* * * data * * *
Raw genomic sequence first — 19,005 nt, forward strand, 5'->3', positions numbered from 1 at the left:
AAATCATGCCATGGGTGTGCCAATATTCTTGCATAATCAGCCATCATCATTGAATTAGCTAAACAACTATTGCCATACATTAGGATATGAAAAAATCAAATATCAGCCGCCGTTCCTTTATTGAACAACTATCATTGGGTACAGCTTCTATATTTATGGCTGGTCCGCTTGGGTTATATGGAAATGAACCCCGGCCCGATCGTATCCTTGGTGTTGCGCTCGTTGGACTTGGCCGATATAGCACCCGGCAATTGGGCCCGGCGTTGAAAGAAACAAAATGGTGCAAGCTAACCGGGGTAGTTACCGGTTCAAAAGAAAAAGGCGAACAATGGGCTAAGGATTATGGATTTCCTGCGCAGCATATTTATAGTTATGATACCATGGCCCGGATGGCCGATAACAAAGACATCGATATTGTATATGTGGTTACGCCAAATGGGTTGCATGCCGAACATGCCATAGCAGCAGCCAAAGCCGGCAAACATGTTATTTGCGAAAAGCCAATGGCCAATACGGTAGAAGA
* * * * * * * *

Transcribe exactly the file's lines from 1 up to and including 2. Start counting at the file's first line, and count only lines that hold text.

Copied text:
Raw genomic sequence first — 19,005 nt, forward strand, 5'->3', positions numbered from 1 at the left:
AAATCATGCCATGGGTGTGCCAATATTCTTGCATAATCAGCCATCATCATTGAATTAGCTAAACAACTATTGCCATACATTAGGATATGAAAAAATCAAATATCAGCCGCCGTTCCTTTATTGAACAACTATCATTGGGTACAGCTTCTATATTTATGGCTGGTCCGCTTGGGTTATATGGAAATGAACCCCGGCCCGATCGTATCCTTGGTGTTGCGCTCGTTGGACTTGGCCGATATAGCACCCGGCAATTGGGCCCGGCGTTGAAAGAAACAAAATGGTGCAAGCTAACCGGGGTAGTTACCGGTTCAAAAGAAAAAGGCGAACAATGGGCTAAGGATTATGGATTTCCTGCGCAGCATATTTATAGTTATGATACCATGGCCCGGATGGCCGATAACAAAGACATCGATATTGTATATGTGGTTACGCCAAATGGGTTGCATGCCGAACATGCCATAGCAGCAGCCAAAGCCGGCAAACATGTTATTTGCGAAAAGCCAATGGCCAATACGGTAGAAGA